The gentleman’s residence
An old apartment is transformed from a mere crash pad into a stylish pied-à-terre, writes
In some ways, this project is indicative of the changing demands of modern working life. The owners of this two-bedroom apartment in Potts Point had a more substantial residence outside the city but, for one of them, regular commutes to the CBD were just a fact of life.
Unhappy with crashing regularly at an unwelcoming apartment, he wanted a stylish masculine space that would provide sanctuary after a busy working day.
The perfect pad
Interior designer Andrew Waller set about streamlining the apartment so that it would be both easy to use and a pleasure to be in.
“The owners didn’t want to be staying overnight in the city at hotels all the time,” he says. “They needed a base where they would not have to eat takeaway every night.”
To improve the functionality of the 75sq m apartment — which includes the balcony — Andrew decided to dispense with the second bedroom by removing a wall.
“The smaller bedroom is to the back, which dog legs around so there is more corridor than is warranted,” he says. “We took the back bedroom wall out and made it a study area instead and then we set up the larger bedroom at the front as the main bedroom.”
But the first priority was updating the kitchen and bathroom, with an emphasis on installing efficient but beautiful joinery.
“The kitchen is pretty small but it has all the appliances you need with the fridge tucked behind the joinery door,” Andrew says.
“We were trying to do a lot in there — the washing machine is in the kitchen as well — and there is a dishwasher drawer rather than one with a fold-out door which limited what appliances we could choose.”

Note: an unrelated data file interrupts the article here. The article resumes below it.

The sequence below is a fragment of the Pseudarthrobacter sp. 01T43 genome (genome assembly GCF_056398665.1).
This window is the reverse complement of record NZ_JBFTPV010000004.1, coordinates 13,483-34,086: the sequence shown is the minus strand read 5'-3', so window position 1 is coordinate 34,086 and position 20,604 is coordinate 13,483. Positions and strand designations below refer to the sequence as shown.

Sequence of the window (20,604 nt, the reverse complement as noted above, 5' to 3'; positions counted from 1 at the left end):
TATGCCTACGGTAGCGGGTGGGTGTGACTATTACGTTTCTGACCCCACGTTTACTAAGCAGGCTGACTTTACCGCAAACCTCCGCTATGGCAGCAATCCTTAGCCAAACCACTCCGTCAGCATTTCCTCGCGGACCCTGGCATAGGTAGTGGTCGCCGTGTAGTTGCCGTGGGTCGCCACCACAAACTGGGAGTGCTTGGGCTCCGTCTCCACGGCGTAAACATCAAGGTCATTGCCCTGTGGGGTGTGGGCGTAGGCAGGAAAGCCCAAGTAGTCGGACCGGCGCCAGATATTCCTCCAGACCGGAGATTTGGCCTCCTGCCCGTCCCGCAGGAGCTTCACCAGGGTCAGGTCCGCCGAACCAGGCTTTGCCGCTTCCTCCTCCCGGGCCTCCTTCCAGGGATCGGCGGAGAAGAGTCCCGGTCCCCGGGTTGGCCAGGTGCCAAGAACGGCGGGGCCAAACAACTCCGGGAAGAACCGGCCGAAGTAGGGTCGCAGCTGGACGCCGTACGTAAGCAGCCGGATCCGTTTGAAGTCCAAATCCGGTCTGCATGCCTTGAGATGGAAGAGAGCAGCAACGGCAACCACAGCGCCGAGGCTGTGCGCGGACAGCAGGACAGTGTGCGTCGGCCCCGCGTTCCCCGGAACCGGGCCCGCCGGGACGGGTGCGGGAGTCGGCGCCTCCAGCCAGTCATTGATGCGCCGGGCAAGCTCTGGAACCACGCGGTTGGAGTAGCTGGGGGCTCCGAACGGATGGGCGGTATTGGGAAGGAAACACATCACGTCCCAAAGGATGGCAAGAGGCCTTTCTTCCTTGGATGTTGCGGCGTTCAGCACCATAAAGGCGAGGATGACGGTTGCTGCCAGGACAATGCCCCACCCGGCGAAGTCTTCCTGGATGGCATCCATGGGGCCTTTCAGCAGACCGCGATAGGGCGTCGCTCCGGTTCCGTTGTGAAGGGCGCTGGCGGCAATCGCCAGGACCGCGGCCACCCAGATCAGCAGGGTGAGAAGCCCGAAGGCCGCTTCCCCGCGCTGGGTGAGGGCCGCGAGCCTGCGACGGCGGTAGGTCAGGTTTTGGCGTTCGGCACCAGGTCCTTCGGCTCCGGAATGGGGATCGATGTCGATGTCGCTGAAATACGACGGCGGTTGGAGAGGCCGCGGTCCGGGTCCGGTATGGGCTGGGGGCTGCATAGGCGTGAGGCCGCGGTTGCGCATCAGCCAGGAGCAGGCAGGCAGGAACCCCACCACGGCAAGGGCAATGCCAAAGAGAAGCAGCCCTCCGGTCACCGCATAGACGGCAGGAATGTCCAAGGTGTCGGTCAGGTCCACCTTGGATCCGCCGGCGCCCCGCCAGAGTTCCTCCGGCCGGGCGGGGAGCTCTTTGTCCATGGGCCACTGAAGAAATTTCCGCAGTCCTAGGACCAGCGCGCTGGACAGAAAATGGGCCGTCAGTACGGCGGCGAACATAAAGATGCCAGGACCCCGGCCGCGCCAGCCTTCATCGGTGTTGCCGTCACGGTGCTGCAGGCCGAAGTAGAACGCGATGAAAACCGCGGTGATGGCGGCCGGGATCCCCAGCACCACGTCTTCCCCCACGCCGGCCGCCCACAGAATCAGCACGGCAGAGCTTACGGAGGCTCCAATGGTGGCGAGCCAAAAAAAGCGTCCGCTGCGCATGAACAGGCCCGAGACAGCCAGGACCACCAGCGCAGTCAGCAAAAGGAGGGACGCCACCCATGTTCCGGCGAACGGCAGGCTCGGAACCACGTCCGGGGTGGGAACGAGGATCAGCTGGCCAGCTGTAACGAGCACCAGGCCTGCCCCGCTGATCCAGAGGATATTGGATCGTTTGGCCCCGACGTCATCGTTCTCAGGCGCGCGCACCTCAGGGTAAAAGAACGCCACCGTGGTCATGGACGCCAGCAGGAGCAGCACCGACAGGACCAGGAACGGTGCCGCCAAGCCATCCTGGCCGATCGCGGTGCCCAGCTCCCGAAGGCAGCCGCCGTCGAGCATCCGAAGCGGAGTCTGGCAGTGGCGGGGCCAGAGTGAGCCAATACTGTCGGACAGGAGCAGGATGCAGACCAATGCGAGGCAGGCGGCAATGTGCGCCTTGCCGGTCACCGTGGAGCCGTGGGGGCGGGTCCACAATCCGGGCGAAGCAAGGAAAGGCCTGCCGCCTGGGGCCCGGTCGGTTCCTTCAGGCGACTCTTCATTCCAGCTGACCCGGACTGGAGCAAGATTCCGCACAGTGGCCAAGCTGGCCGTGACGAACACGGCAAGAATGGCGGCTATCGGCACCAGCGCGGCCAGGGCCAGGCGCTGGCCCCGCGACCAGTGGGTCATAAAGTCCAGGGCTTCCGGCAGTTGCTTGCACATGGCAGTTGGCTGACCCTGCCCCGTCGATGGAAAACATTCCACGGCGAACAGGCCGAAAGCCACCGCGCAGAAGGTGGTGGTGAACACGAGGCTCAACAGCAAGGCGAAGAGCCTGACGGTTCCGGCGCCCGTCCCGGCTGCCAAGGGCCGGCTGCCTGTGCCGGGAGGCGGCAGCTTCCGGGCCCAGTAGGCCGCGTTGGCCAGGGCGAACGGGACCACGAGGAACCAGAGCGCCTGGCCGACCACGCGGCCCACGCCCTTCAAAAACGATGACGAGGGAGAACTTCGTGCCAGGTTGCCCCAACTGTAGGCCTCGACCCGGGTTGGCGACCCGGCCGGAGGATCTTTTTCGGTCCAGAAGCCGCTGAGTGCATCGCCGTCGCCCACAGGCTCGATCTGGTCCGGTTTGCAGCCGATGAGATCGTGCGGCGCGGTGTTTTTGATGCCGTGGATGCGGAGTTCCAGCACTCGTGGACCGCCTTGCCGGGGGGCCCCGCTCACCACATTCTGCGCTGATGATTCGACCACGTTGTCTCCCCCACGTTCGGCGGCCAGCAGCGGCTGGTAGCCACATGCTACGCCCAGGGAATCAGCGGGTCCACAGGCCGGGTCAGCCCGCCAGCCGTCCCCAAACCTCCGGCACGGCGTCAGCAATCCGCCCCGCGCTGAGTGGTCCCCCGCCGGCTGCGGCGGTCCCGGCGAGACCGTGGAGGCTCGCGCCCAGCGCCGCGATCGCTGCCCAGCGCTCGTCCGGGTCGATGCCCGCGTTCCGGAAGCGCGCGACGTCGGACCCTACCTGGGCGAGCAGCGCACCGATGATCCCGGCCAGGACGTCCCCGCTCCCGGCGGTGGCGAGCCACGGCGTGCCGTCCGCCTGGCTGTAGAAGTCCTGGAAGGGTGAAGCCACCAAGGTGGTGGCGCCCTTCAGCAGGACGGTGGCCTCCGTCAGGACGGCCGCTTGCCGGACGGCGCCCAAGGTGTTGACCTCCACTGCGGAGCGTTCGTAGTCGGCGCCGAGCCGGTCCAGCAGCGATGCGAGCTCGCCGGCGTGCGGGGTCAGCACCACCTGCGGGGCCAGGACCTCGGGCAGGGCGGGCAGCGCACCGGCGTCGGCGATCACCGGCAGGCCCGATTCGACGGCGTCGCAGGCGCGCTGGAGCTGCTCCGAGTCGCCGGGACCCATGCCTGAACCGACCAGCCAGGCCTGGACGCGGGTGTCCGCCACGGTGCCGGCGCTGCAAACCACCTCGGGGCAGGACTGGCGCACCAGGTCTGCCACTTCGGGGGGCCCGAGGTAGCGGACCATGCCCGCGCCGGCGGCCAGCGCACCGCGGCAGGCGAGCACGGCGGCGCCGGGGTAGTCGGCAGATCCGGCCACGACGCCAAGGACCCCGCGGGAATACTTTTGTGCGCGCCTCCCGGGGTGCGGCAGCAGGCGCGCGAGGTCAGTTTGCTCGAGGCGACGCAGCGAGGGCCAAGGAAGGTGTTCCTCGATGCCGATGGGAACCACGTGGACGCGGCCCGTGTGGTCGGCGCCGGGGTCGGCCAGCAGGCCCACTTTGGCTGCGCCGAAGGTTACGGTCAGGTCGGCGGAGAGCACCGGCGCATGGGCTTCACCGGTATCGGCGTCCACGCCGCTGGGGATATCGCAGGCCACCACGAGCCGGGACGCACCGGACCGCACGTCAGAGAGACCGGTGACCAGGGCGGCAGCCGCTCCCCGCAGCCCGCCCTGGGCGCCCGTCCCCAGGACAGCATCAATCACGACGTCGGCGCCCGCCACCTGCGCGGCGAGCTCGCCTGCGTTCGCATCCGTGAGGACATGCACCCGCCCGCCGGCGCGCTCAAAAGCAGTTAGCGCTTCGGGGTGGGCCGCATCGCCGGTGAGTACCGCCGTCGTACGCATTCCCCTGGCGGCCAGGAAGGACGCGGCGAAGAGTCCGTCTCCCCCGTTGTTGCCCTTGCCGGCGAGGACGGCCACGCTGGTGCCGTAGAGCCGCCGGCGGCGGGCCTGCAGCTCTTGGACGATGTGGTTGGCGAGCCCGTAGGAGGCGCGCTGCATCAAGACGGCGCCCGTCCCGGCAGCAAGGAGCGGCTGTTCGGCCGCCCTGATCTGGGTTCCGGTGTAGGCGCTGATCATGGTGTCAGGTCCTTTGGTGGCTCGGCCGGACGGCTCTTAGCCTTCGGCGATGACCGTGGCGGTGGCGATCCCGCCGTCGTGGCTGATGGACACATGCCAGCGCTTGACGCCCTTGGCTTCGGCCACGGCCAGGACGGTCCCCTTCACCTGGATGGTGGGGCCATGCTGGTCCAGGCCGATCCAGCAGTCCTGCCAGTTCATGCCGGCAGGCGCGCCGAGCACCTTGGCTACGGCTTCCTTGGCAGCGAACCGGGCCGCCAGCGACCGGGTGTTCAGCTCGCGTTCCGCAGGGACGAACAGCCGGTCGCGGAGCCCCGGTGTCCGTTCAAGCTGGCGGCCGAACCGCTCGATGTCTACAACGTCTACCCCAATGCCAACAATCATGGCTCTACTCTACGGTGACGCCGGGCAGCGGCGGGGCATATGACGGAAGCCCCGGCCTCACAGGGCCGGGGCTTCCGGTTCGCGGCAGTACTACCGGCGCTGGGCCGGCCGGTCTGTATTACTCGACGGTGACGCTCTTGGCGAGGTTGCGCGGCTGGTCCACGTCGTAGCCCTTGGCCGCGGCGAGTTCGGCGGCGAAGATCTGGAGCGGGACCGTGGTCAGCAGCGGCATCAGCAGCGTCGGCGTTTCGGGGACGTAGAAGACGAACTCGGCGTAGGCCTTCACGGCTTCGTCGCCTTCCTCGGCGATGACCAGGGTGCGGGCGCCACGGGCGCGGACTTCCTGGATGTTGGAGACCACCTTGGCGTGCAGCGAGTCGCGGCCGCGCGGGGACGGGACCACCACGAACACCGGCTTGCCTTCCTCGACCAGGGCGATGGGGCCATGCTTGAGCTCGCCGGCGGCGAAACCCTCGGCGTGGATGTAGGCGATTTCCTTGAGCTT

The style of the joinery is consistent throughout the apartment, even into the built-in robe in the bedroom.
“We don’t really like to have the kitchen in one joinery language and then something different elsewhere with no continuity,” Andrew says.
“We could have done a more traditional joinery but we wanted to update it a little.”
Behind closed doors
Moving services such as plumbing and electrics is notoriously difficult in apartment buildings because of the knock-on effects for other apartments. Andrew managed small changes in location using the joinery as a disguise.
“With the kitchen, we could conceal services within the joinery,” he says. “We took the bath out in the bathroom and put in a sink and then we built that within the joinery.”
While this required input from several different tradespeople, Andrew tried to keep numbers down in the small space through a few simple design decisions.
“In the kitchen, we intentionally went higher than the previous line (of cupboards) so that we would not have to render the wall and
A modern light fitting in the living area sits well with the traditional patterned ceiling.
Built-in robes in the bedroom streamline the small space, making it feel larger.